The District of Columbia auditor's office has concluded that police officers working overtime can paint walls and tile floors more cheaply than the city agency responsible for performing those tasks, the Department of General Services.
The auditor's analysis released by City Councilman David A. Clarke (D-Ward 1) yesterday stemmed from a report in The Washington Post in March that high ranking police officials were authorizing thousands of dollars in overtime to have their offices repainted and refurbished by policemen.
Clarke asked the auditor's office to examine the practice and determine the cost to the city.
Matthew S. Watson, the city auditor, concluded:
"The major concern . . . is not potential saving or use of (police) departmental personnel to perform such duties, but whether the Department of General Services is capable of maintaining District properties so they are safe, attractive and provide a good working enviornment."
Considering "the deteriorating condition of District-owned buildings," Watson said, the City Council should give "particular attention" to increasing that agency's budget to allow for prompt maintenance and avoid such self-help projects as those embarked upon by the police.
Clarke said, "The conclusion is that it costs less for the metropolitan police to do the work on overtime. Given the inefficiency of DGS, I'm not terribly surprised. This closes the case as far as the police department is concerned, and opens it as far as DGS is concerned."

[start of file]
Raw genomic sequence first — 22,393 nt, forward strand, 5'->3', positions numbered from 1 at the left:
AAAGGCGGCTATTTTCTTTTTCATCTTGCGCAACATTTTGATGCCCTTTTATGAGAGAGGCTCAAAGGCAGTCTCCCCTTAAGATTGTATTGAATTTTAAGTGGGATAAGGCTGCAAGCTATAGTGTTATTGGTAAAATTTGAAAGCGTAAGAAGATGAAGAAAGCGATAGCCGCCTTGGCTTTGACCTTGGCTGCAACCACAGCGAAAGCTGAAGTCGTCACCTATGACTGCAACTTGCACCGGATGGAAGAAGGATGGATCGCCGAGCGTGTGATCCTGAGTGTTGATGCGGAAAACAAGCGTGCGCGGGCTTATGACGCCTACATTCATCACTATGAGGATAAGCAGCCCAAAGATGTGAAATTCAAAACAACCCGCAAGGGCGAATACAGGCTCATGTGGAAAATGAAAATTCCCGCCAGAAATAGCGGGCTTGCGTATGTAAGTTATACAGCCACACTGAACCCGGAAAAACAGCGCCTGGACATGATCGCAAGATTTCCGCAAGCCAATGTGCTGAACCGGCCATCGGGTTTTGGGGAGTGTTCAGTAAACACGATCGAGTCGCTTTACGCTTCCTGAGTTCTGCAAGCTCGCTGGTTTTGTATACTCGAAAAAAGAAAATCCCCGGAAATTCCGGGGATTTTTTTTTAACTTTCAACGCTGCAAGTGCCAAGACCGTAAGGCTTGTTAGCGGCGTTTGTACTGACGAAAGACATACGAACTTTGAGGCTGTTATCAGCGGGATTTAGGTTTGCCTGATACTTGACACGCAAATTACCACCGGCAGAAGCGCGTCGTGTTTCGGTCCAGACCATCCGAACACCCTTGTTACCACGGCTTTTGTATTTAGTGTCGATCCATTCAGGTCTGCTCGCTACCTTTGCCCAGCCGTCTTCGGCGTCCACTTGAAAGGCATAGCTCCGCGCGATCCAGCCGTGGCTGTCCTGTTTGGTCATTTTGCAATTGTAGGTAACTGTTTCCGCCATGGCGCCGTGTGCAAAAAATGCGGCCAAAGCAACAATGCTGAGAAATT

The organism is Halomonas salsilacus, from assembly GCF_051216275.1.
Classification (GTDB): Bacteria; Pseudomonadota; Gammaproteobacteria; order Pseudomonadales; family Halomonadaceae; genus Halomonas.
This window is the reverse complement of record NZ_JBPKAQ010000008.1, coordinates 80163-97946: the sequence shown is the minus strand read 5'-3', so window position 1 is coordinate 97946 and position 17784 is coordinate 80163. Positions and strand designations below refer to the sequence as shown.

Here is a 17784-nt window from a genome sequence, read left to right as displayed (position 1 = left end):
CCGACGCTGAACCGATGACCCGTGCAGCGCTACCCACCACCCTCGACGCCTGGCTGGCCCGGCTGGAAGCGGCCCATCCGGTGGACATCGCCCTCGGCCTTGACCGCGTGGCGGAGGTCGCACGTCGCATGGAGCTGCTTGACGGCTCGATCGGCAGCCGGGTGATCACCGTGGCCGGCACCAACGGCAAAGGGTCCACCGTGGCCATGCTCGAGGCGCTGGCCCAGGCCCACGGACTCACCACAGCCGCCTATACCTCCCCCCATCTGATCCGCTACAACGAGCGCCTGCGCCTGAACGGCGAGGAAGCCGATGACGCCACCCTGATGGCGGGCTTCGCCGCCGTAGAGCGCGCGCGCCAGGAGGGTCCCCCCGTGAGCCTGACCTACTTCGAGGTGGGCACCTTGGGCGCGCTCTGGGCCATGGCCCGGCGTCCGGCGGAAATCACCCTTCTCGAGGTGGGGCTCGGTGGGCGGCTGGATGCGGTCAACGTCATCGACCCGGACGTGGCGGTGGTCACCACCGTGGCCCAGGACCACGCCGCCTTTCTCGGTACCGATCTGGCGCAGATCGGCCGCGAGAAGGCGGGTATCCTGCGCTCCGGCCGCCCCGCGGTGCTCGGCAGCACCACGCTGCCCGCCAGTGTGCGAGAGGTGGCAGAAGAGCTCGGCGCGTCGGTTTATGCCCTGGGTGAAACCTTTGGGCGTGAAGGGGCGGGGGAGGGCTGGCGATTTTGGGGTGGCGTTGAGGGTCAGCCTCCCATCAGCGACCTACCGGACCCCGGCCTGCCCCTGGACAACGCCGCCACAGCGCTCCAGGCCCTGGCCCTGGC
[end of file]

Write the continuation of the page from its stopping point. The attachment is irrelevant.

Clarke said he was forwarding the report to Councilman Arrignton Dixon (D-Ward 4), head of the Committee on Government Operations, for consideration during fiscal 1980 budget preparations.
DGS officials have maintained that they do no have enough money or manpower to keep up city offices to be repainted every five years, but in many cases DGS has not been able to meet that schedule, officials say.
The auditor's report concluded that between last Oct. 1 and May 20 of this year, the police department spent $3,223 for repainting walls and tiling floors. Most of the expense was overtime for the police workers.
It would have cost $568 more to have the DGS do the job, the report said. The difference is largely due to administrative charges assessed by DGS in doing any job. The auditor questioned whether these charges are necessary.
All of the police overtime paid for refurbishing work was authorized by Inspector Roland W. Perry, chief finance officer, and all of it was for work in his office complex, the report said.
Perry said in an interview in March that he had authorized the work because DGS would take too long to do it and would charge more, and because the improvements would boost employe morale. He said he would authorize overtime for any other section of the police department seeking similar improvements, but he could not recall having done so.
Cheif of Police Burtell M. Jefferson ordered the practice stopped after The Post reported it.